A road fraught with challenges — Randolph Tan and Tan Khay Boon
MAY 25 — For the first time in 28 years, the National Wages Council (NWC) is setting a minimum quantum of recommended wage increase for the lowest of the low-wage workers.
While it represents a good start to addressing the widening income gap, this move is likely to be fraught with challenges.
Notwithstanding the good intentions of its proponents, any move to set wages or wage increases for low-wage workers could reduce flexibility in the labour market and may be counter-productive.
Worse, it disadvantages those with less bargaining power which, in the current environment, include not just low-wage workers but also those employers who had earlier depended on low-wage foreign manpower which policymakers are now tightening the supply of.
For precisely this reason, the NWC has until now preferred making qualitative recommendations. In deviating from this practice, the NWC appears to have decided that the benefits outweigh the risks.
In the current environment, with the move towards reducing our reliance on foreign manpower inducing some tightness in the labour market, the brunt of the burden is likely to be borne by employers.
Small quantum of increase
These are not exactly the best of times for employers either, with the Organisation for Economic Co-operation and Development warning of the risks of severe recession in the euro zone.
The lot of workers whose employers are caught in a squeeze may actually worsen. For the economy as a whole, this could complicate any potential fallout from the euro zone woes.
The companies likely to be most affected by this guideline are the small and medium-sized enterprises in the service sector which employ many low-wage workers.
If we consider this wage increase in the spirit of a “minimum-wage law”, the usual concern is that it may lead to employers reducing the number of workers employed.
However, given the small quantum of wage increase and the current tight labour market, this is less likely to occur. The more likely scenario is that the low-income workers may get their pay increased by S$50 (RM124), but they are expected to have a higher workload.
For companies already facing rising foreign worker levies, this recommendation would undoubtedly add to their wage bill. Some companies have reacted to the proposal to say they may consider price rises. If so, this could spark off precisely the type of wage-price spiral the Monetary Authority of Singapore is supposed to guard against.
On the other hand, there will be some who argue that the proposal lacks bite because it is not mandatory. The higher wage increases only benefit those who are employed and may not prevent employers from laying off those who have become relatively too expensive to hire. They are also not mandatory.
To wait or not to wait?
Does it then make sense for the NWC to have made these recommendations?
The consequences of low-wage workers in particular — and the economically disadvantaged, in general - not keeping up and remaining relevant for the needs of a 21st-century labour force are potentially severe for our economy in the long run. It could force us to be more dependent on foreign manpower as a replacement.
Given that the NWC took the unusual step of acknowledging Professor Lim Chong Yah’s radical suggestions in its accompanying remarks, it says quite a lot about the environment we are in.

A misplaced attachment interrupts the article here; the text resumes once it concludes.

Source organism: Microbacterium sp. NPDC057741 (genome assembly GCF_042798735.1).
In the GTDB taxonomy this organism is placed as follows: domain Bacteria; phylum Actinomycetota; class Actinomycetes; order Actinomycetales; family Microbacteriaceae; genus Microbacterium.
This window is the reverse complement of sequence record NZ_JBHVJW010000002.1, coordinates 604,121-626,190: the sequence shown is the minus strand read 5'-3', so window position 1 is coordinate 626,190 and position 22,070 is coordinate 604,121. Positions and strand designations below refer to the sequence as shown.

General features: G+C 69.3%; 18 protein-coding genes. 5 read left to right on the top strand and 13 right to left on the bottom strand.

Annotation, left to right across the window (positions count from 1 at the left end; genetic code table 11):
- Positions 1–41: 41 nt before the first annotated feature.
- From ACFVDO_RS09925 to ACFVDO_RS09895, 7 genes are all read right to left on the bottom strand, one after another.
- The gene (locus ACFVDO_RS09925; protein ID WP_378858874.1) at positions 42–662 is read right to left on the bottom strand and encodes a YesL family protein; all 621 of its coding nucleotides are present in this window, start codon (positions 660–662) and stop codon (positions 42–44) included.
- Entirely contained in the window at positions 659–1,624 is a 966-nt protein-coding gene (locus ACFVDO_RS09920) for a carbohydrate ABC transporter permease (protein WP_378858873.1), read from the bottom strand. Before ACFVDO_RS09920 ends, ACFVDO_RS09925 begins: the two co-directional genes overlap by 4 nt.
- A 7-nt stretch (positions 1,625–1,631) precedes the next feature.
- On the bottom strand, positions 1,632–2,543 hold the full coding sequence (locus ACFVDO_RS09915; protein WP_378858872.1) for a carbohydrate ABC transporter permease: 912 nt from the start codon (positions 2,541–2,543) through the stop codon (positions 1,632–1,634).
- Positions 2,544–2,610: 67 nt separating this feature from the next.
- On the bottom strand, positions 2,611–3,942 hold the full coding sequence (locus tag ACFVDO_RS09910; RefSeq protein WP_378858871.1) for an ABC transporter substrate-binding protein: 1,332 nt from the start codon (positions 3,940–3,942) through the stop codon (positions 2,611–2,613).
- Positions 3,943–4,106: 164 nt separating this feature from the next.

There is almost no disagreement that we need to take a hard look at the lot of the low-wage worker in Singapore. We believe the disagreement lies mainly in whether we can or should wait for this group of workers to justify their increases through improved productivity performance. The NWC cited several programmes already directed at this effort.
We need to have every able-bodied pair of hands on deck if we want to be self-reliant in our manpower needs.
The NWC’s guidelines provide a “signalling effect” to demonstrate this genuine concern. Nonetheless, the NWC can only do so much, and it acknowledges this in its preamble to the latest recommendations.
Those who fall through the gaps
In a good year, there will still be some companies which cannot afford to raise wages and which may have to resort to wage cuts.
In 2009, when the economy was weak, about a fifth of companies cut wages. On average, the magnitude of the cuts for these companies was also larger than that of the increases for those companies which raised wages.
The following year, in 2010, the improved economy meant that the proportion of companies cutting wages fell to about a twelfth. On average, the magnitude of the cuts for these companies was less than that of the increases for those companies which raised wages.
In short, there will always be some who fall through the gaps, and it is the priority of our economic policymakers to nurture growth, not worry about who falls through the gaps. That must be left to someone else.
The only effective way of addressing the plight of low-wage workers in particular - and the economically disadvantaged, in general — is to expand the social safety net. We salute the NWC for its courage in voicing these concerns. — Today
* Associate Professor Randolph Tan is head of business programme at UniSIM’s School of Business. Dr Tan Khay Boon is senior lecturer at UniSIM’s School of Business.
* This is the personal opinion of the writer or publication and does not necessarily represent the views of The Malaysian Insider.